The Biden administration is moving forward with a 20-year ban on new oil and gas leasing near an Indigenous cultural site in New Mexico despite stark opposition from Native Americans in the region.
Interior Secretary Deb Haaland finalized the action Friday which bans fossil fuel and mineral leasing within a 10-mile buffer zone around the Chaco Culture National Historical Park in northwestern New Mexico. The ban ultimately amounts to a withdrawal of approximately 336,404 acres of public lands from mineral leasing near the site some Native Americans consider sacred.
"Today marks an important step in fulfilling President Biden’s commitments to Indian Country by protecting Chaco Canyon, a sacred place that holds deep meaning for the Indigenous peoples whose ancestors have called this place home since time immemorial," Haaland said in a statement.
"The exceptional landscape in the Greater Chaco region has profound cultural importance," Bureau of Land Management (BLM) Director Tracy Stone-Manning added. "Today’s announcement marks an important step in ensuring Indigenous voices help inform the management of our public lands."
The action comes nearly two years after the Department of the Interior (DOI) and BLM first proposed the leasing moratorium within the 10-mile radius at the Chaco Canyon site.
However, the proposal has been met with fierce opposition from the nearby Navajo Nation, local officials and energy producers.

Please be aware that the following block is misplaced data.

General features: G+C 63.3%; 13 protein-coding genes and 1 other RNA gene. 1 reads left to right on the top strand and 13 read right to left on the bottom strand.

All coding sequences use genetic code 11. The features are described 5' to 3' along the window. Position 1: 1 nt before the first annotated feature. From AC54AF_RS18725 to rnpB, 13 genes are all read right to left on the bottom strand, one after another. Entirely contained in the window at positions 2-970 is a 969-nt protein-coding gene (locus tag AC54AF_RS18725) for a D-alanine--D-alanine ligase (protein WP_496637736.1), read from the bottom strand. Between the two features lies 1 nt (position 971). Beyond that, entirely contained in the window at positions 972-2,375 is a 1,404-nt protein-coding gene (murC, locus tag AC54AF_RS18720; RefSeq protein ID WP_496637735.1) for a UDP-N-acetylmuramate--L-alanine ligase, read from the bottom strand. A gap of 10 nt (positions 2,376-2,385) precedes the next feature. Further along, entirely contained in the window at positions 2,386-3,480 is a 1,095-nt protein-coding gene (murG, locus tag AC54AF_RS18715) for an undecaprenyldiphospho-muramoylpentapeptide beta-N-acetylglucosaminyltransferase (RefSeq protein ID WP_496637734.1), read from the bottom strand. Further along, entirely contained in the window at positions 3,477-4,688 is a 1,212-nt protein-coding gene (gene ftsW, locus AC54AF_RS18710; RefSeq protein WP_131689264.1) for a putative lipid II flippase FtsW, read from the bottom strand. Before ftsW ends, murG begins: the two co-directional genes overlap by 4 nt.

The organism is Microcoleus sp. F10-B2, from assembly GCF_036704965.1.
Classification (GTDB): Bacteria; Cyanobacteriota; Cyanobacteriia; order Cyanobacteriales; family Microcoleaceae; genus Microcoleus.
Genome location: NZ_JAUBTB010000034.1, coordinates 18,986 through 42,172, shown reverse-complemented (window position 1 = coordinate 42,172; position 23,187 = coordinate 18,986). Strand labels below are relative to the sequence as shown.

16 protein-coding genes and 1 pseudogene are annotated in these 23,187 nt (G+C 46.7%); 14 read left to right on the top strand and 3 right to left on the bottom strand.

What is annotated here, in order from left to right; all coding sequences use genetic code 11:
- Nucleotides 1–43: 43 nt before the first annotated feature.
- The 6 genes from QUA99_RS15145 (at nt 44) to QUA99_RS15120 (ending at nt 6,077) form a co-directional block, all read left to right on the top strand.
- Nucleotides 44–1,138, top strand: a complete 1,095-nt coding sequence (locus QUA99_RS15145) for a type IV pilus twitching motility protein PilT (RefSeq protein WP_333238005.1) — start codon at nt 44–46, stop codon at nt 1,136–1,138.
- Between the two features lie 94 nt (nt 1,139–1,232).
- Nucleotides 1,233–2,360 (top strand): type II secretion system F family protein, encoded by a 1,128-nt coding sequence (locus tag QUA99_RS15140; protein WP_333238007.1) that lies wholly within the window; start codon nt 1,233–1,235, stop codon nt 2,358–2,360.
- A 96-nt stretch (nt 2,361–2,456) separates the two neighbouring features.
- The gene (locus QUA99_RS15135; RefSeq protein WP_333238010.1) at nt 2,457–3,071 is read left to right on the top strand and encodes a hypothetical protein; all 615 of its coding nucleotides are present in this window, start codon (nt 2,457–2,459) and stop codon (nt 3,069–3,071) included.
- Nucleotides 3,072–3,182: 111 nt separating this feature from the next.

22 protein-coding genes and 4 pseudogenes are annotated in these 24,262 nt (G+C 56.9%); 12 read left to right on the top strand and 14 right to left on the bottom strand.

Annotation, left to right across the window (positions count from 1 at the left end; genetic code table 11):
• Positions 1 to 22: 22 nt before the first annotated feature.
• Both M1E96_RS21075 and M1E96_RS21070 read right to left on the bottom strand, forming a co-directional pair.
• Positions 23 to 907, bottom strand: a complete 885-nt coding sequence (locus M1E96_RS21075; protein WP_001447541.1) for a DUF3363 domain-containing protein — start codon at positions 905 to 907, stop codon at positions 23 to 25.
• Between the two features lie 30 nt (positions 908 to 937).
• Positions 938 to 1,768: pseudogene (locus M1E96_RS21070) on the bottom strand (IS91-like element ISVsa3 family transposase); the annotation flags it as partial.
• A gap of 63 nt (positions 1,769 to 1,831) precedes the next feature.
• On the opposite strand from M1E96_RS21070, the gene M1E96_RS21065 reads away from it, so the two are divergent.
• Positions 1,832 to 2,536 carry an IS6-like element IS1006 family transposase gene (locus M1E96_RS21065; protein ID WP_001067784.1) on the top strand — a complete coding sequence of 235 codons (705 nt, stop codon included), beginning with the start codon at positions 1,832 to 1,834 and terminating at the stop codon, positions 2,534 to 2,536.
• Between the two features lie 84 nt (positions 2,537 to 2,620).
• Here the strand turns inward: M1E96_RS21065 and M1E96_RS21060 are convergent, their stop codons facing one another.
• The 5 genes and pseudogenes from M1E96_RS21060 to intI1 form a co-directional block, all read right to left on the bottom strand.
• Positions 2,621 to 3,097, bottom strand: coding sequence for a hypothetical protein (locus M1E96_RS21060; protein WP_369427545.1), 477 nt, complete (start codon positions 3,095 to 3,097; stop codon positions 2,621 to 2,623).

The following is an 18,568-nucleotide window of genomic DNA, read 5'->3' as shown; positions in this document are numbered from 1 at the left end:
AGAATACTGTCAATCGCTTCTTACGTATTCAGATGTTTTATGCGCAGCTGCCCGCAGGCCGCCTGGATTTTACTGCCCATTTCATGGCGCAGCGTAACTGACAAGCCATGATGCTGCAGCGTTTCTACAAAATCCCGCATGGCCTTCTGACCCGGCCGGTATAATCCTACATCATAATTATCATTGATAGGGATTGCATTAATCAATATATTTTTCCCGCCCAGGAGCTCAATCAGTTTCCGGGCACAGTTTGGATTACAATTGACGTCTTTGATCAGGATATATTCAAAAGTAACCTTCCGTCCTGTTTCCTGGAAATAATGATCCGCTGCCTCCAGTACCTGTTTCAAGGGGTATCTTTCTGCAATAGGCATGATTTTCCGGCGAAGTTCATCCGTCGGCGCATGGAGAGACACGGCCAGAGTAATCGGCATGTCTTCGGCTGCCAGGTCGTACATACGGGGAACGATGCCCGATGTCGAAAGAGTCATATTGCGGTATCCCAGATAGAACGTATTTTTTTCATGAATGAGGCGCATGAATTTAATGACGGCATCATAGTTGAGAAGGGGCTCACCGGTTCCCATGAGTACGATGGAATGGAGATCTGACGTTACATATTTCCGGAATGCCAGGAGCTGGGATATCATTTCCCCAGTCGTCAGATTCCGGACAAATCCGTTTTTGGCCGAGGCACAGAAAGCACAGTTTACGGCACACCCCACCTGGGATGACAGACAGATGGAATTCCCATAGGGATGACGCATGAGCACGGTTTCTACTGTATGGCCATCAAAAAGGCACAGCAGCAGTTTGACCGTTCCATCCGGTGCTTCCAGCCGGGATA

In 2021, Navajo Nation President Jonathan Nez and Vice President Myron Lizer penned a letter to President Biden, warning it would have a "devastating impact" on tribal members who have a financial interest in drilling in the area. And last year, the San Juan County, New Mexico, board of commissioners passed a resolution opposing the DOI administration proposal.
While DOI stated Friday that the action won't impact existing leases or production on those leases, opponents of the buffer zone said it would indirectly make Indian-owned allotments worthless. In their 2021 letter, Nez and Lizer wrote that extracting fossil fuels from existing often requires "horizontal lateral crossing of two to four miles of subsurface" through federal land impacted by a ban.
In an effort to reach a compromise, the Navajo Nation endorsed a five-mile buffer zone floated by energy industry stakeholders. However, in a recent 15-1 vote, the Navajo Nation's resource and development committee passed a resolution stating the tribe would oppose any buffer zone.
"The Chapters recognize the detrimental economic impact to the Navajo allottees should a buffer zone of any size be imposed around Chaco Canyon," the resolution stated. "If a buffer zone is adopted, the Navajo allottees who rely on the income realized from oil and gas royalties will be pushed into greater poverty."... (Read more)
Submitted 121 days ago